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J Biol Chem. 2011 Jul 8;286(27):23717-24. doi: 10.1074/jbc.M110.214593. Epub 2011 May 12.

Sublytic membrane-attack-complex (MAC) activation alters regulated rather than constitutive vascular endothelial growth factor (VEGF) secretion in retinal pigment epithelium monolayers.

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Department of Ophthalmology, Division of Research, Medical University of South Carolina, Charleston, South Carolina 29425, USA.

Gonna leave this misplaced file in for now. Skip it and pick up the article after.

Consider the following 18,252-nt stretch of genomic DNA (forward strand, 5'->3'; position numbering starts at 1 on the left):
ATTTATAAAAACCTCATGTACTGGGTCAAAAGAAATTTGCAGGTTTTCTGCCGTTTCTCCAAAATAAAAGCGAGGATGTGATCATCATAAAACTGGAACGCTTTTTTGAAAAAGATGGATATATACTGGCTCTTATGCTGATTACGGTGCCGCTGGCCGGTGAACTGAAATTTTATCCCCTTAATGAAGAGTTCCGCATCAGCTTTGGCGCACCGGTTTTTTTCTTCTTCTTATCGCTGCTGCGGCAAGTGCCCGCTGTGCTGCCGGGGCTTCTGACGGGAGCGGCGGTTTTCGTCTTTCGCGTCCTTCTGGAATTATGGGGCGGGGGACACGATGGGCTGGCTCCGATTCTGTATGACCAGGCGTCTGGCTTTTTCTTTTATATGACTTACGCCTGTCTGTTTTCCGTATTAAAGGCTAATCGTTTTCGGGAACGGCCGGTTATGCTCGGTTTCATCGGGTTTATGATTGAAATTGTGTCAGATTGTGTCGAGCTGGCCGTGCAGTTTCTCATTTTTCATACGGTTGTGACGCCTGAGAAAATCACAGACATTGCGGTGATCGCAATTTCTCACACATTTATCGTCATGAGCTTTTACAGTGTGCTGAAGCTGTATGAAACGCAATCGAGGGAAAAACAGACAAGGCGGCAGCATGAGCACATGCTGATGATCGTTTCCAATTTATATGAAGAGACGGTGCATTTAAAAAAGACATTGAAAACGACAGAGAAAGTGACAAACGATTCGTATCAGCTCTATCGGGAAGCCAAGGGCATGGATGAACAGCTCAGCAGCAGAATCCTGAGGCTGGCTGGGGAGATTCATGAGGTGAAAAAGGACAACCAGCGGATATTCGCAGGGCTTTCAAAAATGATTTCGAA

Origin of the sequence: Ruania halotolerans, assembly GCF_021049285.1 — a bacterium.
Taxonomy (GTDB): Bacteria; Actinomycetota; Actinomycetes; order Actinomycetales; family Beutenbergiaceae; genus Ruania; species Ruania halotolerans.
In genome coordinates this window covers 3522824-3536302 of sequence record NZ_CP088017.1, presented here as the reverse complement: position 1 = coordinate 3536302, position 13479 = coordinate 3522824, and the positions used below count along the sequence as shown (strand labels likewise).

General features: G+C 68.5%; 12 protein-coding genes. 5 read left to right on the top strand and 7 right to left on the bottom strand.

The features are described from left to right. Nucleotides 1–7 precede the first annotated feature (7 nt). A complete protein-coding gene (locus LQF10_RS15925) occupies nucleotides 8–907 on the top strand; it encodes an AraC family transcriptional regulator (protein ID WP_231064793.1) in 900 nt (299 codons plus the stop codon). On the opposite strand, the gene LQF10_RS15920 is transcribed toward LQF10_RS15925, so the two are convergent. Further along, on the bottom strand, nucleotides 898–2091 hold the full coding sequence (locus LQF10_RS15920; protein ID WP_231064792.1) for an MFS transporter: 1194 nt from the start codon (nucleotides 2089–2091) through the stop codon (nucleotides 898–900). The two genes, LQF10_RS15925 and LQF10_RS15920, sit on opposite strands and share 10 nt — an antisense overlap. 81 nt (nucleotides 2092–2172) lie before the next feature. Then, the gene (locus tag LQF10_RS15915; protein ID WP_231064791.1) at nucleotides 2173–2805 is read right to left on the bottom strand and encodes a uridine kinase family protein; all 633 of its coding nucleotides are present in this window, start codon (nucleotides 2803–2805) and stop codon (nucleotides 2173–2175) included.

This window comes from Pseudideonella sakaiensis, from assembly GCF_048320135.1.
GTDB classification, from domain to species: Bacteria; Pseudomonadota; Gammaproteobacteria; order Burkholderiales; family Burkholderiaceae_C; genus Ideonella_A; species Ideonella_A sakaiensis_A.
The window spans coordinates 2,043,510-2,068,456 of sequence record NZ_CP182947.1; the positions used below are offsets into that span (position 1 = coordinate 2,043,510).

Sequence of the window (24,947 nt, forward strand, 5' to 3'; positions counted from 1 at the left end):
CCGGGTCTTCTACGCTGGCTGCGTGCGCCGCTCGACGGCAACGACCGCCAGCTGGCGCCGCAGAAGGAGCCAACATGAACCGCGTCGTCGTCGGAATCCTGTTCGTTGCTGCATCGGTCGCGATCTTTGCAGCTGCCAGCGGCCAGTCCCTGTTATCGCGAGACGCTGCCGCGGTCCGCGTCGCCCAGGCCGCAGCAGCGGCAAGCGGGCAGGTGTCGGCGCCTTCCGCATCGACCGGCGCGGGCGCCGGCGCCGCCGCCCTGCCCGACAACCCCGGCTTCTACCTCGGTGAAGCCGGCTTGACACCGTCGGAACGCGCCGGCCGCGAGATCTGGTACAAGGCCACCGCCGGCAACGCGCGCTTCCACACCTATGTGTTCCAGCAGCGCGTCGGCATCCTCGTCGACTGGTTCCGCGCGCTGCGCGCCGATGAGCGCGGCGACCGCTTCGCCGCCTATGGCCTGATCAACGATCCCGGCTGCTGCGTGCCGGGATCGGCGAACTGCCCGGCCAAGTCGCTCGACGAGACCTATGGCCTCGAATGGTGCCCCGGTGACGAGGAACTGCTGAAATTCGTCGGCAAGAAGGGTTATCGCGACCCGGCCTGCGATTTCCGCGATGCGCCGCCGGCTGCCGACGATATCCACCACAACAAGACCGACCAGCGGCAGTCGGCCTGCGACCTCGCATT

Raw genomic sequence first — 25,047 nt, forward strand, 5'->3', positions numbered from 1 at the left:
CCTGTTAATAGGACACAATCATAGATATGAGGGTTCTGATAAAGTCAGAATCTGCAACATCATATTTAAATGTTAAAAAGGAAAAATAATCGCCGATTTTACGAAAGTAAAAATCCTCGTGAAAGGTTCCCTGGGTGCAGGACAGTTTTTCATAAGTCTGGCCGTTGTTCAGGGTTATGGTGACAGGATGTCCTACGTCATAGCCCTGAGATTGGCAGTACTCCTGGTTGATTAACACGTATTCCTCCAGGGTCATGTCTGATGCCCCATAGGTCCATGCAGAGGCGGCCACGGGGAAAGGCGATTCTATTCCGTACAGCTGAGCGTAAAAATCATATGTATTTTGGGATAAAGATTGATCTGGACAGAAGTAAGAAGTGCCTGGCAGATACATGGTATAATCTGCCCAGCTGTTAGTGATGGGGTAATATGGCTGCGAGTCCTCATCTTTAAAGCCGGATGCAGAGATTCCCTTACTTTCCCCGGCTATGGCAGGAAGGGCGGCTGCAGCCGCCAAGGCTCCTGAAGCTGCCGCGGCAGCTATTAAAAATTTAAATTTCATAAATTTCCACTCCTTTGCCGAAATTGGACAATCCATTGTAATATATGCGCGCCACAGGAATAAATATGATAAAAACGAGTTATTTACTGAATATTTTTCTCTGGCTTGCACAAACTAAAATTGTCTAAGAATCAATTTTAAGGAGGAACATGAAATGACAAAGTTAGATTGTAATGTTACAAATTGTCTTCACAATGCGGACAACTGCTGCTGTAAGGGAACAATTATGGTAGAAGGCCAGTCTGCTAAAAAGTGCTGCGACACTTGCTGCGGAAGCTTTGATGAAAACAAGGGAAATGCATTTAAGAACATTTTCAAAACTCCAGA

Uncontrolled activation of the alternative complement pathway and secretion of vascular endothelial growth factor (VEGF) are thought to be associated with age-related macular degeneration (AMD). Previously, we have shown that in RPE monolayers, oxidative-stress reduced complement inhibition on the cell surface. The resulting increased level of sublytic complement activation resulted in VEGF release, which disrupted the barrier facility of these cells as determined by transepithelial resistance (TER) measurements. Induced rather than basal VEGF release in RPE is thought to be controlled by different mechanisms, including voltage-dependent calcium channel (VDCC) activation and mitogen-activated protein kinases. Here we examined the potential intracellular links between sublytic complement activation and VEGF release in RPE cells challenged with H(2)O(2) and complement-sufficient normal human serum (NHS). Disruption of barrier function by H(2)O(2) + NHS rapidly increased Ras expression and Erk and Src phosphorylation, but had no effect on P38 phosphorylation. Either treatment alone had little effect. TER reduction could be attenuated by inhibiting Ras, Erk and Src activation, or blocking VDCC or VEGF-R2 activation, but not by inhibiting P38. Combinatorial analysis of inhibitor effects demonstrated that sublytic complement activation triggers VEGF secretion via two pathways, Src and Ras-Erk, with the latter being amplified by VEGF-R2 activation, but has no effect on constitutive VEGF secretion mediated via P38. Finally, effects on TER were directly correlated with release of VEGF; and sublytic MAC activation decreased levels of zfp36, a negative modulator of VEGF transcription, resulting in increased VEGF expression. Taken together, identifying how sublytic MAC induces VEGF expression and secretion might offer opportunities to selectively inhibit pathological VEGF release only.

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